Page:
Abdorrahman Boroumand Center

for Human Rights in Iran

Omid, a memorial in defense of human rights in Iran
One Person’s Story

Ali Heydarian


Age: 31
Nationality: Iran
Religion: Unknown
Civil Status: Single


Date of Killing: May 9, 2010
Location of Killing: Evin Prison, Tehran, Tehran Province, Iran
Mode of Killing: Hanging
Charges: War on God, God's Prophet and the deputy of the Twelfth Imam

About this Case

The execution of Mr. Ali Heidarian, son of Ahad, born and resident in Sanandaj, and four others* was announced by the public relations department of Tehran's Public and Revolution Courts, and posted on several news websites, including ISNA (9 May), Green Movement (10 May), Committee of Human Rights Reporters (6 June), [and] Organization of Revolutionary Workers of Iran [Rahekargar] (10 May) 2010. Information concerning Mr. Heidarian's arrest and case have been extracted from Amnesty International (12 January), Amirkabir Newsletter (26 February) 2011, [and] Human Rights Watch of Kurdistan (20 October) 2007. Additional information has been taken from the testimony of Sabah Nasri, managing editor of 'Rojameh' and a former ward mate of Mr Heidarian, in an interview with Iran Human Rights Documentation Center (22 February 2011).

Arrest and detention

The public relations department of Tehran's Public and Revolution Courts announced: "The search squad of Police Precinct116 of Molavi [street of Tehran] grew suspicious of two individuals standing next to a Paykan [Iranian-manufactured car], during their patrol on 19 August 2006. On spotting the police officers, the two individuals fled the scene. One of them, called Peyman, whose real name was later found to be Kaveh, was arrested, while the other, named Kamal, escaped…. The officers went to the two individuals' residence, arresting Farzad Kamangar (one of the defendants executed at the same time as Mr Heidarian)."

Although there was no mention of Mr Heidarian's arrest in the announcement by the public relations office of the Prosecutor of Tehran's Public and Revolution Courts, Mr Heidarian himself mentioned the date of his arrest in the following letter sent from Evin Prison, on 1st February 2010:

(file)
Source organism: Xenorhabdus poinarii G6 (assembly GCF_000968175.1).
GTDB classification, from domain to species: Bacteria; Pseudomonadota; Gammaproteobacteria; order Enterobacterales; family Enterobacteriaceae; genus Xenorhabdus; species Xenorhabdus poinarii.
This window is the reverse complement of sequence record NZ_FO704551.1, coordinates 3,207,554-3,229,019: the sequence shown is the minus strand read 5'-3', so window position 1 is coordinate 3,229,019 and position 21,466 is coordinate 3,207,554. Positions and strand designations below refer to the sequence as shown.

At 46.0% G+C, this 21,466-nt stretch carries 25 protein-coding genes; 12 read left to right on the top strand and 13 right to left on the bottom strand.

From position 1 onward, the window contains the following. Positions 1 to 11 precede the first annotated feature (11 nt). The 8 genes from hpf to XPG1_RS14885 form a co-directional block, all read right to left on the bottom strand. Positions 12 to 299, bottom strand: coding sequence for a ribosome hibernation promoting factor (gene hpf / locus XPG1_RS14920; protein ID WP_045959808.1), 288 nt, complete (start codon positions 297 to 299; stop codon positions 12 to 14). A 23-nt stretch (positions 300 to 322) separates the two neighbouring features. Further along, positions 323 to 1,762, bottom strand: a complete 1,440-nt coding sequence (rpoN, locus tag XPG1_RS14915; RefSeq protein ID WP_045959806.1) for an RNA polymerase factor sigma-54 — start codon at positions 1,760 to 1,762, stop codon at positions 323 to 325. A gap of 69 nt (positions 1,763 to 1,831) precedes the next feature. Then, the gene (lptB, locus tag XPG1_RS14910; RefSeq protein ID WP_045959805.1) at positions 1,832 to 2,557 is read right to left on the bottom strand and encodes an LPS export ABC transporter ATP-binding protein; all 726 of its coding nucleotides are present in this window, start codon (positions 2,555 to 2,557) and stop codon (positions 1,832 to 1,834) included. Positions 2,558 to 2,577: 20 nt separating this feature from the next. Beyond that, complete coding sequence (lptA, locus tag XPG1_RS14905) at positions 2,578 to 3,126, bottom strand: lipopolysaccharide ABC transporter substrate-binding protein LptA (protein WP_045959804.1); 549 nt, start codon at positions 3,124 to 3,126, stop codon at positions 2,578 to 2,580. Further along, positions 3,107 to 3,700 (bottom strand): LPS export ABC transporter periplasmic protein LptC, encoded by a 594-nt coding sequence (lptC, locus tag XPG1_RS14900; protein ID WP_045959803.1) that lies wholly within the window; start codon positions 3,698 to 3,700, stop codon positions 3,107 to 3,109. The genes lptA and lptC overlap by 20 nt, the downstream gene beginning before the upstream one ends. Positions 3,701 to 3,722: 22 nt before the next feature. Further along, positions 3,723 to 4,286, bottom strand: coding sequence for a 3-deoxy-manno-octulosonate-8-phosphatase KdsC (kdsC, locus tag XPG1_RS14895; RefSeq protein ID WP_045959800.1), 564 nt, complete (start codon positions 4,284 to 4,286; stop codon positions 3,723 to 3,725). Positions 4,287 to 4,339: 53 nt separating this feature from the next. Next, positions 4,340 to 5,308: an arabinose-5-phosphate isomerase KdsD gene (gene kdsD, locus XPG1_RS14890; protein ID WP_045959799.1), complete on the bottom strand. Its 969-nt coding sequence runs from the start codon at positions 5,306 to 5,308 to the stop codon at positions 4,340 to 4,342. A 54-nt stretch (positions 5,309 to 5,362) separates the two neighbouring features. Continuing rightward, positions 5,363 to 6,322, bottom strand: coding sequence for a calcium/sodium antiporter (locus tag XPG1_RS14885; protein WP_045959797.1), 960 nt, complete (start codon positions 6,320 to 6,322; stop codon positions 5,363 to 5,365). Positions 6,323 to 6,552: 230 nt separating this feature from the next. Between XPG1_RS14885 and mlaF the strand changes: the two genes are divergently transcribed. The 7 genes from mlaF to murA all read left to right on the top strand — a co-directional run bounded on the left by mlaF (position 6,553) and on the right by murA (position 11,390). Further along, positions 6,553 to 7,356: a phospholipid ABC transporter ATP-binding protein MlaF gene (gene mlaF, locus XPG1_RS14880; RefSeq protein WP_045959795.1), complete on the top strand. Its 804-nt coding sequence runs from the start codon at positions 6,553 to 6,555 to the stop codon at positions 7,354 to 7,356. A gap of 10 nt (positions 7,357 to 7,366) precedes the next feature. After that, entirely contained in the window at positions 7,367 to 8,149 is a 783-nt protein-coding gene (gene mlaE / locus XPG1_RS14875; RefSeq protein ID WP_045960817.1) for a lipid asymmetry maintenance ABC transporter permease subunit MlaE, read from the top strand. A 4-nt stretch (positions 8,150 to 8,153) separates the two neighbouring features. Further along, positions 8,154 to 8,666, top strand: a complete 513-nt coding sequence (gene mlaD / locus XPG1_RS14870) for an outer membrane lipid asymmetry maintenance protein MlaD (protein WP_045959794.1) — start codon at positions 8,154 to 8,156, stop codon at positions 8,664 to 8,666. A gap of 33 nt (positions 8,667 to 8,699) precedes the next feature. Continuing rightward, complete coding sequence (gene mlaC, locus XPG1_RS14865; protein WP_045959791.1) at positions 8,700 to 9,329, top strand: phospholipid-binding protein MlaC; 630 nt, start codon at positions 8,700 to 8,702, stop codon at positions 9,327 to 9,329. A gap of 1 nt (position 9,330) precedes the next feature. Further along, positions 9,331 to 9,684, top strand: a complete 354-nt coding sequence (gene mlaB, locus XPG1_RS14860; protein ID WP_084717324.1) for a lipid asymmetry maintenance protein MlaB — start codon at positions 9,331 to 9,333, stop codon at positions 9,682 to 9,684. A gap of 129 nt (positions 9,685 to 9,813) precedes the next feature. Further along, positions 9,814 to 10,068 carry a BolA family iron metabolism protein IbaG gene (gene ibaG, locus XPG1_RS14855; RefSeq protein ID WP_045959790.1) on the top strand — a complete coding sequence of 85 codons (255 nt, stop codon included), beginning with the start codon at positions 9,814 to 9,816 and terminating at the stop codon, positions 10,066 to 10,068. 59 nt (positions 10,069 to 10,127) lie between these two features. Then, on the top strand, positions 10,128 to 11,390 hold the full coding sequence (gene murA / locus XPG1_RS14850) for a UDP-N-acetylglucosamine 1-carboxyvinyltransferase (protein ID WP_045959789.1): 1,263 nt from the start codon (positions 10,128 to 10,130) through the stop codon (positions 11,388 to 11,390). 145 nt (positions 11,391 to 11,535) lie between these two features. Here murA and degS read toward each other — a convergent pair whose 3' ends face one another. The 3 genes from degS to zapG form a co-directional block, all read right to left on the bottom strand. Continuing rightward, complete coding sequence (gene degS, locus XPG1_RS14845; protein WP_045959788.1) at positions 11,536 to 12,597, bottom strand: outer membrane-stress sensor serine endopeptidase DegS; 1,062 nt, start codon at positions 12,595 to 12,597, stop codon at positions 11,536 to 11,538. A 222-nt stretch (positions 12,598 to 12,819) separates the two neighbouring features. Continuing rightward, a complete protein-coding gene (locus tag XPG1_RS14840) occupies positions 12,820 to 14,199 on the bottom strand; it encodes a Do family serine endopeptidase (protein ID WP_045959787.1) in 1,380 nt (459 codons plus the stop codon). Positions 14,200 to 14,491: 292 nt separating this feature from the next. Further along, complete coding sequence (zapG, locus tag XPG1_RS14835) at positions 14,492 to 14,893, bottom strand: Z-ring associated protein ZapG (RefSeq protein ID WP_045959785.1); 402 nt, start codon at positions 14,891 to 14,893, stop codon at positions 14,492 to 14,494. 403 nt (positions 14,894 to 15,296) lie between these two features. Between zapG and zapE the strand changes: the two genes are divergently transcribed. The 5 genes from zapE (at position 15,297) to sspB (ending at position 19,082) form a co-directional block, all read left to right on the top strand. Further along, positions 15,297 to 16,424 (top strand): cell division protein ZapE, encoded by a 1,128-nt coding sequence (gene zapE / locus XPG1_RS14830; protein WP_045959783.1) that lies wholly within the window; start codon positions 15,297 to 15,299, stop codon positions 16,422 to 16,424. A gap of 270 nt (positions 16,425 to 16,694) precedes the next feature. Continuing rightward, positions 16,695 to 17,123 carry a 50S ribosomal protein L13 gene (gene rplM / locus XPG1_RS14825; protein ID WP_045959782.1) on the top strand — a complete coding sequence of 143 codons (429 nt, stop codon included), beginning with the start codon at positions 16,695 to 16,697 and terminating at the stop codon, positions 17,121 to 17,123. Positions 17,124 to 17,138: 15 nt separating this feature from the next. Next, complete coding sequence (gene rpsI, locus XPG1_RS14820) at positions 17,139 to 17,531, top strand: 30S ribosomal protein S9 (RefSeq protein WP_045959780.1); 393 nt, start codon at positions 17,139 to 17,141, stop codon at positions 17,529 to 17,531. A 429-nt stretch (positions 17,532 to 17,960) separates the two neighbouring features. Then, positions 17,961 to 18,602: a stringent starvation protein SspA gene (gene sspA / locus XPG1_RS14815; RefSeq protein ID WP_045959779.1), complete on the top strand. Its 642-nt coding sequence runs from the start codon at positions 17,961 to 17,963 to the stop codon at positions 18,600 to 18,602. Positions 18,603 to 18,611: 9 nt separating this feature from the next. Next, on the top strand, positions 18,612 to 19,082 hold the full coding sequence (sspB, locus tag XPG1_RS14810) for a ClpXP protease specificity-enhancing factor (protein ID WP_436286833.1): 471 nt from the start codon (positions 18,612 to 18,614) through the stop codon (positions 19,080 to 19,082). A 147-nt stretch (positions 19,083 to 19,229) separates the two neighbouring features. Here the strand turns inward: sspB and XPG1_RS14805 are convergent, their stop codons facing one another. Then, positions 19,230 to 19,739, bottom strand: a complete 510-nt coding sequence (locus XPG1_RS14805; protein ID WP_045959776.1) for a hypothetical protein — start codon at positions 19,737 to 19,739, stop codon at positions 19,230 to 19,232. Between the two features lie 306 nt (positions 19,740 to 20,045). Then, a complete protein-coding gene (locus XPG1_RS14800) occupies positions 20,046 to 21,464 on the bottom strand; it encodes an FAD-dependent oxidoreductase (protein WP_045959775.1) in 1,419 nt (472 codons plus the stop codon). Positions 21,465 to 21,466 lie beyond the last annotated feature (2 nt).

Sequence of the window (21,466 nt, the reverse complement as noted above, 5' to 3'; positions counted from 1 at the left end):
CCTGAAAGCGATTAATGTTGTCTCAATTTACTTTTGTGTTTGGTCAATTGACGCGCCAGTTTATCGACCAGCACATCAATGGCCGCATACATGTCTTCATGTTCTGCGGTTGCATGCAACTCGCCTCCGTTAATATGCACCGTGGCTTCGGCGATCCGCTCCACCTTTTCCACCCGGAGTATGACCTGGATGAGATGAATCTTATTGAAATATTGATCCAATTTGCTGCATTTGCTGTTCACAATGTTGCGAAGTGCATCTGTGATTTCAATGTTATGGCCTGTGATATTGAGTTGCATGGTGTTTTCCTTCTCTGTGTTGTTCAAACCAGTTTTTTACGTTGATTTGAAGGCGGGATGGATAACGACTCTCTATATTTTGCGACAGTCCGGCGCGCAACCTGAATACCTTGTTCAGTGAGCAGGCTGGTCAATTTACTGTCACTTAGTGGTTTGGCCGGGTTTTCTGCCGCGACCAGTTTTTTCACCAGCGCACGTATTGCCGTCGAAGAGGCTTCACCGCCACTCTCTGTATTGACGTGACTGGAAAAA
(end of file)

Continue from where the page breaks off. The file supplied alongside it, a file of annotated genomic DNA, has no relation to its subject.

"I was arrested by several plainclothes agents on 19 August 2006 and taken to an unidentified location." In the letter, Mr Heidarian gives a detailed description of his interrogation and torture: "After entering a building in an unidentified location, …one of the agents angrily heading towards me, and suddenly tripping me up. I was handcuffed. He proceeded to kick and punch me all over my face and body; he was so engrossed in the act, beaming with a mixture of satisfaction, anger and excitement… Finally, one of his colleagues intervened to stop him. Then a few other plainclothes agents from the Intelligence Ministry blindfolded me and put me inside a car. ... One of them began the interrogation by asking me, 'Where are you from'? I told him I was a Kurd from Sanandaj. I had not finished my sentence when he proceeded to punch me. ... He said, 'You are a Sunni. Why are you called Ali and your surname is Heidarian?' ... they handed me over to another set of agents for [further] interrogation.

After entering a large room, they sat me in a chair facing an interrogator in an opposite chair. Another agent holding an electric shock baton stood next to me. They proceeded to interrogate me without reading the charges against me. The person next to me continued to apply electric shocks to sensitive parts of my body, such as my face, ears and fingertips, while I was being interrogated. The purpose was to ensure that I answered the questions without a second's delay. Dozens of times I found myself answering questions that I had not even fully understood in order to escape further electric shocks. They took off all my clothes and laid me down flat on the ground. My hands were tied behind my back. Another agent pressed his foot on my shoulder, pulling my hands upwards, making it impossible for me to make any movement. To intensify the pain, one of them double folded the rope, flogging me hard from head to toe. He was clearly very proficient in his work since he knew the most sensitive parts of the body as well as a doctor... The interrogator constantly bellowed, 'I am the god here and your life is in my hands.'

It was close to midnight when I was again shoved into a car and taken to yet another location. ... Upon entering a building, a five-man team proceeded to beat me up without even asking me any questions; they merely sought to terrify and intimidate me. One grabbed my left and the other my right hand; another two kicked and punched me while the fifth kept applying electric shocks. They kept repeating, 'This is the end of the line. No-one will leave here alive.' ...One of them held an instrument in his hand with which he kept trying to pull out my fingernails, causing such agony the intensity of which made my earlier pains relatively insignificant.